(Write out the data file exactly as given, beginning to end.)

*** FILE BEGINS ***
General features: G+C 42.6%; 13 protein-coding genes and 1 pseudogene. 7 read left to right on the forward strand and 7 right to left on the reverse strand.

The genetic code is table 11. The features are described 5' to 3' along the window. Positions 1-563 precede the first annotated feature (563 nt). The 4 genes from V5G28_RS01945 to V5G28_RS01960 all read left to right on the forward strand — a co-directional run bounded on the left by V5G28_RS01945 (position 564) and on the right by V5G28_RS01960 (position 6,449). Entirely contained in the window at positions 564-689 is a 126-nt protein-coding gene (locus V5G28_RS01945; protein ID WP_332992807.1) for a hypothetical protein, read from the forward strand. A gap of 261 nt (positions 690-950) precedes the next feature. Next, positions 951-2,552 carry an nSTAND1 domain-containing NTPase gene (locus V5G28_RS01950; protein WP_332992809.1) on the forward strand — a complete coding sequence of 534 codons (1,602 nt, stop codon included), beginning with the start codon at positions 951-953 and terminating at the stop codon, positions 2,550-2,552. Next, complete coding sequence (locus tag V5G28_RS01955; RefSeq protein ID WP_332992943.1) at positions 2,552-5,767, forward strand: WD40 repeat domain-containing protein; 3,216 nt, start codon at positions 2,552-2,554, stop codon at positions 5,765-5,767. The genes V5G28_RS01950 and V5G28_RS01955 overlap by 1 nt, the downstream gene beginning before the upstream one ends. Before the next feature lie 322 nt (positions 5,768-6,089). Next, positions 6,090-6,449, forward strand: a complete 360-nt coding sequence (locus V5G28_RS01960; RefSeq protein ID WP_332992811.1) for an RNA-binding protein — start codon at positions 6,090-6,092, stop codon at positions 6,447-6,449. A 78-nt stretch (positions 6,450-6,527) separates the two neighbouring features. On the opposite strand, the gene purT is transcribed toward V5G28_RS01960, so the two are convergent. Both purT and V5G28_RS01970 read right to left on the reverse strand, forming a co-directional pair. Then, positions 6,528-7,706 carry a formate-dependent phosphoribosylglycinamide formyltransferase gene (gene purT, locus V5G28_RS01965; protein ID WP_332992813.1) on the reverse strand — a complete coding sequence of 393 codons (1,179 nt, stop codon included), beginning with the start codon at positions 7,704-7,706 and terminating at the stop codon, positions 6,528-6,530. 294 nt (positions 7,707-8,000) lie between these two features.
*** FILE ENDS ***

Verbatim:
General features: G+C 42.6%; 13 protein-coding genes and 1 pseudogene. 7 read left to right on the forward strand and 7 right to left on the reverse strand.

The genetic code is table 11. The features are described 5' to 3' along the window. Positions 1-563 precede the first annotated feature (563 nt). The 4 genes from V5G28_RS01945 to V5G28_RS01960 all read left to right on the forward strand — a co-directional run bounded on the left by V5G28_RS01945 (position 564) and on the right by V5G28_RS01960 (position 6,449). Entirely contained in the window at positions 564-689 is a 126-nt protein-coding gene (locus V5G28_RS01945; protein ID WP_332992807.1) for a hypothetical protein, read from the forward strand. A gap of 261 nt (positions 690-950) precedes the next feature. Next, positions 951-2,552 carry an nSTAND1 domain-containing NTPase gene (locus V5G28_RS01950; protein WP_332992809.1) on the forward strand — a complete coding sequence of 534 codons (1,602 nt, stop codon included), beginning with the start codon at positions 951-953 and terminating at the stop codon, positions 2,550-2,552. Next, complete coding sequence (locus tag V5G28_RS01955; RefSeq protein ID WP_332992943.1) at positions 2,552-5,767, forward strand: WD40 repeat domain-containing protein; 3,216 nt, start codon at positions 2,552-2,554, stop codon at positions 5,765-5,767. The genes V5G28_RS01950 and V5G28_RS01955 overlap by 1 nt, the downstream gene beginning before the upstream one ends. Before the next feature lie 322 nt (positions 5,768-6,089). Next, positions 6,090-6,449, forward strand: a complete 360-nt coding sequence (locus V5G28_RS01960; RefSeq protein ID WP_332992811.1) for an RNA-binding protein — start codon at positions 6,090-6,092, stop codon at positions 6,447-6,449. A 78-nt stretch (positions 6,450-6,527) separates the two neighbouring features. On the opposite strand, the gene purT is transcribed toward V5G28_RS01960, so the two are convergent. Both purT and V5G28_RS01970 read right to left on the reverse strand, forming a co-directional pair. Then, positions 6,528-7,706 carry a formate-dependent phosphoribosylglycinamide formyltransferase gene (gene purT, locus V5G28_RS01965; protein ID WP_332992813.1) on the reverse strand — a complete coding sequence of 393 codons (1,179 nt, stop codon included), beginning with the start codon at positions 7,704-7,706 and terminating at the stop codon, positions 6,528-6,530. 294 nt (positions 7,707-8,000) lie between these two features.